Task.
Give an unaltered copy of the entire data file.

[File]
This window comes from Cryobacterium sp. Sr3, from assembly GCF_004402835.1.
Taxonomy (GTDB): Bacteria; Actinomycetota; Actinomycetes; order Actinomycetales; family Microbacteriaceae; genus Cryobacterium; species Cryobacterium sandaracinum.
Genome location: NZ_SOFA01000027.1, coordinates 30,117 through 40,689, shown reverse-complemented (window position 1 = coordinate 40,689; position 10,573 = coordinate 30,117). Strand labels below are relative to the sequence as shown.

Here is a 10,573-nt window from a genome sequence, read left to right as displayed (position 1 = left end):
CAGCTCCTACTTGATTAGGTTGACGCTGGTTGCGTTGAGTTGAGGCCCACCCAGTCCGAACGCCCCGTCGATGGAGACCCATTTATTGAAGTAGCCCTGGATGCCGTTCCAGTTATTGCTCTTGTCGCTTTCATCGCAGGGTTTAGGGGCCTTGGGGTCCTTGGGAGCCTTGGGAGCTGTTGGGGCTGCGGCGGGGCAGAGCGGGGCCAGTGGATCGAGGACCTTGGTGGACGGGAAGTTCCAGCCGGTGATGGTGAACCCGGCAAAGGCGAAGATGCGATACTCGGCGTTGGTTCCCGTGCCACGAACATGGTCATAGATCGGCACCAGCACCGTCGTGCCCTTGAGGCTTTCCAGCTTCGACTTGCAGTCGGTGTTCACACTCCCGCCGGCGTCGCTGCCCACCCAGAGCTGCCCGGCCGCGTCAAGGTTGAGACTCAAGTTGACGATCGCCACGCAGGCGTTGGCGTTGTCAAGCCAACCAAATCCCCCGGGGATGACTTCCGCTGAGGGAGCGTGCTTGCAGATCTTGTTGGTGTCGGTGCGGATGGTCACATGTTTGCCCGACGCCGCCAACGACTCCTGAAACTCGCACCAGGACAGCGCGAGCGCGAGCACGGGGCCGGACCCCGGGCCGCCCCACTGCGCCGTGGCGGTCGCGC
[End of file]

This window comes from Cryobacterium sp. Sr3, from assembly GCF_004402835.1.
Taxonomy (GTDB): Bacteria; Actinomycetota; Actinomycetes; order Actinomycetales; family Microbacteriaceae; genus Cryobacterium; species Cryobacterium sandaracinum.
Genome location: NZ_SOFA01000027.1, coordinates 30,117 through 40,689, shown reverse-complemented (window position 1 = coordinate 40,689; position 10,573 = coordinate 30,117). Strand labels below are relative to the sequence as shown.

Here is a 10,573-nt window from a genome sequence, read left to right as displayed (position 1 = left end):
CAGCTCCTACTTGATTAGGTTGACGCTGGTTGCGTTGAGTTGAGGCCCACCCAGTCCGAACGCCCCGTCGATGGAGACCCATTTATTGAAGTAGCCCTGGATGCCGTTCCAGTTATTGCTCTTGTCGCTTTCATCGCAGGGTTTAGGGGCCTTGGGGTCCTTGGGAGCCTTGGGAGCTGTTGGGGCTGCGGCGGGGCAGAGCGGGGCCAGTGGATCGAGGACCTTGGTGGACGGGAAGTTCCAGCCGGTGATGGTGAACCCGGCAAAGGCGAAGATGCGATACTCGGCGTTGGTTCCCGTGCCACGAACATGGTCATAGATCGGCACCAGCACCGTCGTGCCCTTGAGGCTTTCCAGCTTCGACTTGCAGTCGGTGTTCACACTCCCGCCGGCGTCGCTGCCCACCCAGAGCTGCCCGGCCGCGTCAAGGTTGAGACTCAAGTTGACGATCGCCACGCAGGCGTTGGCGTTGTCAAGCCAACCAAATCCCCCGGGGATGACTTCCGCTGAGGGAGCGTGCTTGCAGATCTTGTTGGTGTCGGTGCGGATGGTCACATGTTTGCCCGACGCCGCCAACGACTCCTGAAACTCGCACCAGGACAGCGCGAGCGCGAGCACGGGGCCGGACCCCGGGCCGCCCCACTGCGCCGTGGCGGTCGCGC